Subinfeudation is a modern coinage. Although the concept is implicit in the tenurial structure of Domesday Book, the word itself does not occur there.
After the Norman Conquest, almost all land held by laymen in 1066 was redistributed by the Conqueror. Those to whom he granted large numbers of estates - his tenants-in-chief - were expected to supply military service. The tenants-in-chief in turn granted their own followers some of the manors they had received from the Crown, in return for service which was probably often of a military nature. This process was known as subinfeudation. The tenant of a subinfeudated manor might, in his turn, subinfeudate land to a subtenant, creating a further rung on the tenurial ladder, which could be extended downwards almost indefinitely.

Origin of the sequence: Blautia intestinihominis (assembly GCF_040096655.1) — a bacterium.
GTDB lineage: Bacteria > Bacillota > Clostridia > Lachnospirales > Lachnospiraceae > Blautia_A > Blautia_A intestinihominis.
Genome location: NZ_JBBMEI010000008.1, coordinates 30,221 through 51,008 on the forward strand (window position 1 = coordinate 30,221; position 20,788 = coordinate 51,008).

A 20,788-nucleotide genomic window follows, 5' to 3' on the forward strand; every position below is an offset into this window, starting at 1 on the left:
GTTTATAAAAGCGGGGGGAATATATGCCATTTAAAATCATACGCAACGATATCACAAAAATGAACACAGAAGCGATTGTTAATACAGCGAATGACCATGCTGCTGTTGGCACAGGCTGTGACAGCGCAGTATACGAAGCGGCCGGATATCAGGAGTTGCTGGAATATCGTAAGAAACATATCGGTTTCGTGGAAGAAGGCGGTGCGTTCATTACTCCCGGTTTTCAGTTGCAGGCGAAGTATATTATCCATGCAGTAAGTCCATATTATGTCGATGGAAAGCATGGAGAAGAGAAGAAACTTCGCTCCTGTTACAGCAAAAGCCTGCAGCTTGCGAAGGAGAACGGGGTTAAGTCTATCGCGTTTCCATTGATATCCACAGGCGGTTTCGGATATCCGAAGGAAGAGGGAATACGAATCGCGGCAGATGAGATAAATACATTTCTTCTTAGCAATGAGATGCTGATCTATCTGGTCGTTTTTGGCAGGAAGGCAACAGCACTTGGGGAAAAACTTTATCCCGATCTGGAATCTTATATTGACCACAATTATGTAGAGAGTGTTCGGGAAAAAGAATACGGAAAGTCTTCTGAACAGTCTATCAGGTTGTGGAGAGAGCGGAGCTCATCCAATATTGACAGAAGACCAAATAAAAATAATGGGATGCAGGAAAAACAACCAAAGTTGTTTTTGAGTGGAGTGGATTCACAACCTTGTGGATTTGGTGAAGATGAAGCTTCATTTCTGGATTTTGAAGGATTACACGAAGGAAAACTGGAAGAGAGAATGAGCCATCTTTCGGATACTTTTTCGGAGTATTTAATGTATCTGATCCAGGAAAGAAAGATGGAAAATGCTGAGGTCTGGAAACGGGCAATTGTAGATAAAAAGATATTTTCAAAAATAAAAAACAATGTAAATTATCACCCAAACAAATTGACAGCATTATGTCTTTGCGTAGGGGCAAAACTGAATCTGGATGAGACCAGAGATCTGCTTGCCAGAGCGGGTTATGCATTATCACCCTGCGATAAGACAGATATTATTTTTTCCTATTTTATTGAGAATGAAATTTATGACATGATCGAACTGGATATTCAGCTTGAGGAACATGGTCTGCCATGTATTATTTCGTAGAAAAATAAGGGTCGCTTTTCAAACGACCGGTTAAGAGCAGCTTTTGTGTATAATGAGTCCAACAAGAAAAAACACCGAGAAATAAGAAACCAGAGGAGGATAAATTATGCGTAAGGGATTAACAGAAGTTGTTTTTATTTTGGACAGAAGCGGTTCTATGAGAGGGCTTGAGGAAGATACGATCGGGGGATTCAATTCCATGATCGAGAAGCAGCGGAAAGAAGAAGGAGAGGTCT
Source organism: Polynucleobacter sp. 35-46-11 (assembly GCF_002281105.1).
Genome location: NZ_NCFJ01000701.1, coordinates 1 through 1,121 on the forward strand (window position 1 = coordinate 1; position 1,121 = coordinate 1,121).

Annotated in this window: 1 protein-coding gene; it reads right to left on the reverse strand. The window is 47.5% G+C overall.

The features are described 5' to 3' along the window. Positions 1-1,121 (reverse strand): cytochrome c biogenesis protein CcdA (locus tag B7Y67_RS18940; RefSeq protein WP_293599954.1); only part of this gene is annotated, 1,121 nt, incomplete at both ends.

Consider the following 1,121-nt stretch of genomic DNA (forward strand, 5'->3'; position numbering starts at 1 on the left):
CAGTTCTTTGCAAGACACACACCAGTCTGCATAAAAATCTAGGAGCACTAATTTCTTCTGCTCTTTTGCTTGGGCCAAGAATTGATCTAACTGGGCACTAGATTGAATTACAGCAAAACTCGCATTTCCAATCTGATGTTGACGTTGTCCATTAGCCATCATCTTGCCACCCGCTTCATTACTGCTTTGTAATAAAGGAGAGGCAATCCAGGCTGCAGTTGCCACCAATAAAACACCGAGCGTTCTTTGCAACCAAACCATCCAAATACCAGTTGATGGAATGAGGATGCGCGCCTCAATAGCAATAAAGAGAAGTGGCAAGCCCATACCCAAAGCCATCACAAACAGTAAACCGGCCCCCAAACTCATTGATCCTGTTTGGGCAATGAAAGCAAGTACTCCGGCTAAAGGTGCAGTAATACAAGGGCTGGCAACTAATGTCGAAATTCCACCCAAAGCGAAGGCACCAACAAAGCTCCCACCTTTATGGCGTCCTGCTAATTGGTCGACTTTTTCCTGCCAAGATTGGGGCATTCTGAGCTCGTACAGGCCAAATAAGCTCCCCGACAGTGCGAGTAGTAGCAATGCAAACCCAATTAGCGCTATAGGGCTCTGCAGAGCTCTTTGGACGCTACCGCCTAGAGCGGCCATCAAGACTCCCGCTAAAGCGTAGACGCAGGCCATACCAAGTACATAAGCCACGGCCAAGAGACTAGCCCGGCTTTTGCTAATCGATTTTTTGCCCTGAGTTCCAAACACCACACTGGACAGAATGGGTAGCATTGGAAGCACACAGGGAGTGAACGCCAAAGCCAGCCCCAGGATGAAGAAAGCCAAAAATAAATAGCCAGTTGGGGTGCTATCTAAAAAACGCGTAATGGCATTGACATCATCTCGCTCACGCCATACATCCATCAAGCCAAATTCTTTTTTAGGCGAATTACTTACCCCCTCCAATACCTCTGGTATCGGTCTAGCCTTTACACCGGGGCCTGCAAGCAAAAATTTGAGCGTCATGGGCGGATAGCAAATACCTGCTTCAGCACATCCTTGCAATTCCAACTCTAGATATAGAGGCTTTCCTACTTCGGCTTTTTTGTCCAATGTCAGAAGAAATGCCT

The creation of new dependent tenures continued until the late thirteenth century. Whether, at this stage, these subinfeudated holdings constituted fees owing defined amounts of knight service is still an open question; Domesday Book is unforthcoming on the subject.
For more detail, see Sir Fredrick Pollock and F.W. Maitland, The history of English law before the time of Edward I (second edition, 1898); Susan Reynolds, Fiefs and vassals: the medieval evidence reinterpreted (1994); and T.S. Purser, 'The origins of English feudalism? An episcopal land-grant revisited', Historical Research, vol. 72 (2000), pages 80-92.